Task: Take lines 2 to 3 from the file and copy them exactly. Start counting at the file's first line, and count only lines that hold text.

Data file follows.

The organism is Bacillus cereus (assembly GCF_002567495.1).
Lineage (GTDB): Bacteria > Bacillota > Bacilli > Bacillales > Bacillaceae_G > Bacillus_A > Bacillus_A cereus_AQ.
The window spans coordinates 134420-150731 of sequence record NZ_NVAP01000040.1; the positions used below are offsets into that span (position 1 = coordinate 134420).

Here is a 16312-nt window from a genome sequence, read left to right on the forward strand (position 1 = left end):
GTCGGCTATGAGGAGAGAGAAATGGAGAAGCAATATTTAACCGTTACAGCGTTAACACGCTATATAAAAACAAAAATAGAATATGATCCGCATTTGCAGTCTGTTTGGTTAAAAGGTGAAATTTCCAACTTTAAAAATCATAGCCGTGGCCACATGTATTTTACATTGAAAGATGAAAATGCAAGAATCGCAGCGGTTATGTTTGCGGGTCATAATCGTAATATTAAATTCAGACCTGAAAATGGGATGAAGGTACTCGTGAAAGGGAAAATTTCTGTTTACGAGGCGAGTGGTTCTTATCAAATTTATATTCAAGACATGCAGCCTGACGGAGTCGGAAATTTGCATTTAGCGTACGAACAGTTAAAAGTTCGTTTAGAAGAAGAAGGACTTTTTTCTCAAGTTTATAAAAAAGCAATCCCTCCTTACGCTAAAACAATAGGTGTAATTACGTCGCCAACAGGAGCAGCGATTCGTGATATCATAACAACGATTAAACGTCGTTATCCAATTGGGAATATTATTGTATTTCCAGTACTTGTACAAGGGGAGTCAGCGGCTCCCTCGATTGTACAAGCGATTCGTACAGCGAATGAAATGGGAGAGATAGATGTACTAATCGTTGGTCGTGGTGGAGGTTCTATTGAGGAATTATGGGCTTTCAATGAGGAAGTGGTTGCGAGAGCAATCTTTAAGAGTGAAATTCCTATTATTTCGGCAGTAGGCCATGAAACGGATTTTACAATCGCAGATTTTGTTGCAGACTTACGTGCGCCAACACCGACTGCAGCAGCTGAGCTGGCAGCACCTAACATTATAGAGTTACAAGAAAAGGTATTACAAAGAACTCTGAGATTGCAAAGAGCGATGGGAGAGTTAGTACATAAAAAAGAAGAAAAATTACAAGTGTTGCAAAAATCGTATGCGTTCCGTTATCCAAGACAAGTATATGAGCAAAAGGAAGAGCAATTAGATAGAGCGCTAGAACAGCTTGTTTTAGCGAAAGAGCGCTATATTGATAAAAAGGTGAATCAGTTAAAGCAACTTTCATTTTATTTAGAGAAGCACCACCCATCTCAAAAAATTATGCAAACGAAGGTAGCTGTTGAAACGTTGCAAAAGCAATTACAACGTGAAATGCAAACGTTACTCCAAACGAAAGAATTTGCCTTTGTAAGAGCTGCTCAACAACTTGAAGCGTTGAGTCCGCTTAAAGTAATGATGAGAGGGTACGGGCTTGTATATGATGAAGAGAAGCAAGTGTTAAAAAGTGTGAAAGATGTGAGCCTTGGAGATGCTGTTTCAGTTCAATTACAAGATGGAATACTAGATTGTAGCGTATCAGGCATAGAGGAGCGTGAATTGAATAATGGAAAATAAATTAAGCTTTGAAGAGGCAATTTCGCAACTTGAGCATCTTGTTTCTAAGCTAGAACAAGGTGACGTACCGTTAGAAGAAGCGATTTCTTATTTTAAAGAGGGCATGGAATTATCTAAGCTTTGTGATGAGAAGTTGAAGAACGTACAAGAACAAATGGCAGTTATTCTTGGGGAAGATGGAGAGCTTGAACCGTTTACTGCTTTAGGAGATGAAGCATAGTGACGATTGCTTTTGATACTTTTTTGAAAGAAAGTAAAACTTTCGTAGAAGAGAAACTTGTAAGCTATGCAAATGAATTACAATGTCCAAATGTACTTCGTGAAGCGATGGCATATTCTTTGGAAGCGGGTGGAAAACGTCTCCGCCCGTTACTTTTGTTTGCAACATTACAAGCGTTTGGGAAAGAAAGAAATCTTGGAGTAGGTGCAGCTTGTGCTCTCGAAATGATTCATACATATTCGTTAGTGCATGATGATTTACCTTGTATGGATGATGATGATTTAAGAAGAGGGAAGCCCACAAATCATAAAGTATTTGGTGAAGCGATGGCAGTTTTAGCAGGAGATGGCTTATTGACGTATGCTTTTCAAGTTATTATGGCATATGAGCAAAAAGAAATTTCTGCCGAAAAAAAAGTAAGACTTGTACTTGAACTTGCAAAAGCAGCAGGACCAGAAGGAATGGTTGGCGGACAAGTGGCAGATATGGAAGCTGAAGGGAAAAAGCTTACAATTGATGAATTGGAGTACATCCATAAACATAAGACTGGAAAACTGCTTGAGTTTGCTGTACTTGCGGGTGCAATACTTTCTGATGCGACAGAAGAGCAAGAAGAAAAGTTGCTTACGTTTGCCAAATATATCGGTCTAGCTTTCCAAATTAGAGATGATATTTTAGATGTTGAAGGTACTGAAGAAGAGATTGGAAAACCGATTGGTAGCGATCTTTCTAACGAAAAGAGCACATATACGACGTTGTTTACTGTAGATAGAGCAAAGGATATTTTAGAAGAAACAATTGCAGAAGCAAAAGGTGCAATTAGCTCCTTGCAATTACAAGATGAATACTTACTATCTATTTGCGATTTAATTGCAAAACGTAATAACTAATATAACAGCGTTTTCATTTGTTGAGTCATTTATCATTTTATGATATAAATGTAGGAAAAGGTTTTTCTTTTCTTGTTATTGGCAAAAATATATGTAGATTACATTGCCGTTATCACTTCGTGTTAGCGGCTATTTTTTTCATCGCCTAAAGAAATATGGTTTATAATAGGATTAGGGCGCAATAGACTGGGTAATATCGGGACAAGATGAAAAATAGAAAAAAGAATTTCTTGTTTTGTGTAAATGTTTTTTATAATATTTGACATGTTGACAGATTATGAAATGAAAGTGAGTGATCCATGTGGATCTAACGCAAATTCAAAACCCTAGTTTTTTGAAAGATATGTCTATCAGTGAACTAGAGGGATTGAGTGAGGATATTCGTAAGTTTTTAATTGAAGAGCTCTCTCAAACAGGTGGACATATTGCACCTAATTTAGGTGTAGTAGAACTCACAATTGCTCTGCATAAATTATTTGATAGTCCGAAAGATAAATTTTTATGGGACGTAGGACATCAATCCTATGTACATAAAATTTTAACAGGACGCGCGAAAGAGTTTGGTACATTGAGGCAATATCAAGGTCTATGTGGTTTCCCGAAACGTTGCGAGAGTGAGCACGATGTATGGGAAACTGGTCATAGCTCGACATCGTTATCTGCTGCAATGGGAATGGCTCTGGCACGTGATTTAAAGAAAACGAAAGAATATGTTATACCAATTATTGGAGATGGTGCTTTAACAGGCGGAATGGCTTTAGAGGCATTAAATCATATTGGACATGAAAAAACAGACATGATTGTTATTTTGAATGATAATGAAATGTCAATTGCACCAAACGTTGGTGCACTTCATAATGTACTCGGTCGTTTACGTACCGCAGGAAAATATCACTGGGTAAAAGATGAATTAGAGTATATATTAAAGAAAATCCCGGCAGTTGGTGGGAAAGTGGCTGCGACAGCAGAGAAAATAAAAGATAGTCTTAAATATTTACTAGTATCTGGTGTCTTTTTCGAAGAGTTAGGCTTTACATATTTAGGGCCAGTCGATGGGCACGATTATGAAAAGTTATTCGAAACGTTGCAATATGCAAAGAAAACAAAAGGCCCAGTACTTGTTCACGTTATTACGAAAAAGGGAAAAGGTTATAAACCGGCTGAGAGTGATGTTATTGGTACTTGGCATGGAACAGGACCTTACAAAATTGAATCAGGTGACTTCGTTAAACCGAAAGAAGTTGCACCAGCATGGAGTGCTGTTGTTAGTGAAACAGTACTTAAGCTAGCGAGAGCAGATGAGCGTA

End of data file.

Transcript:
Lineage (GTDB): Bacteria > Bacillota > Bacilli > Bacillales > Bacillaceae_G > Bacillus_A > Bacillus_A cereus_AQ.
The window spans coordinates 134420-150731 of sequence record NZ_NVAP01000040.1; the positions used below are offsets into that span (position 1 = coordinate 134420).